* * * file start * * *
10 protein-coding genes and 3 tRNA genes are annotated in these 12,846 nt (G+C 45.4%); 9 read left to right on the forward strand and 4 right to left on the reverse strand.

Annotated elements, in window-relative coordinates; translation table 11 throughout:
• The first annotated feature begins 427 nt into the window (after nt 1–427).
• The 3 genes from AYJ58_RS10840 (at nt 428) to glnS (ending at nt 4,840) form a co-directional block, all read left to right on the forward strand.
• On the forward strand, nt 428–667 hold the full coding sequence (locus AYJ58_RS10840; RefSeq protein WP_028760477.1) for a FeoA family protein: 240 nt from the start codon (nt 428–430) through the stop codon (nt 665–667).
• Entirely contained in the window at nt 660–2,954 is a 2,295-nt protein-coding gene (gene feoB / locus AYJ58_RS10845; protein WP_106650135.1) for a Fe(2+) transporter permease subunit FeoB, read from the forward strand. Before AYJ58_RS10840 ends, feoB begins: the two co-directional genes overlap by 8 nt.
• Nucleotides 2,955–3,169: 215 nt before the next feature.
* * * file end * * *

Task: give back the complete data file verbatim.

10 protein-coding genes and 3 tRNA genes are annotated in these 12,846 nt (G+C 45.4%); 9 read left to right on the forward strand and 4 right to left on the reverse strand.

Annotated elements, in window-relative coordinates; translation table 11 throughout:
• The first annotated feature begins 427 nt into the window (after nt 1–427).
• The 3 genes from AYJ58_RS10840 (at nt 428) to glnS (ending at nt 4,840) form a co-directional block, all read left to right on the forward strand.
• On the forward strand, nt 428–667 hold the full coding sequence (locus AYJ58_RS10840; RefSeq protein WP_028760477.1) for a FeoA family protein: 240 nt from the start codon (nt 428–430) through the stop codon (nt 665–667).
• Entirely contained in the window at nt 660–2,954 is a 2,295-nt protein-coding gene (gene feoB / locus AYJ58_RS10845; protein WP_106650135.1) for a Fe(2+) transporter permease subunit FeoB, read from the forward strand. Before AYJ58_RS10840 ends, feoB begins: the two co-directional genes overlap by 8 nt.
• Nucleotides 2,955–3,169: 215 nt before the next feature.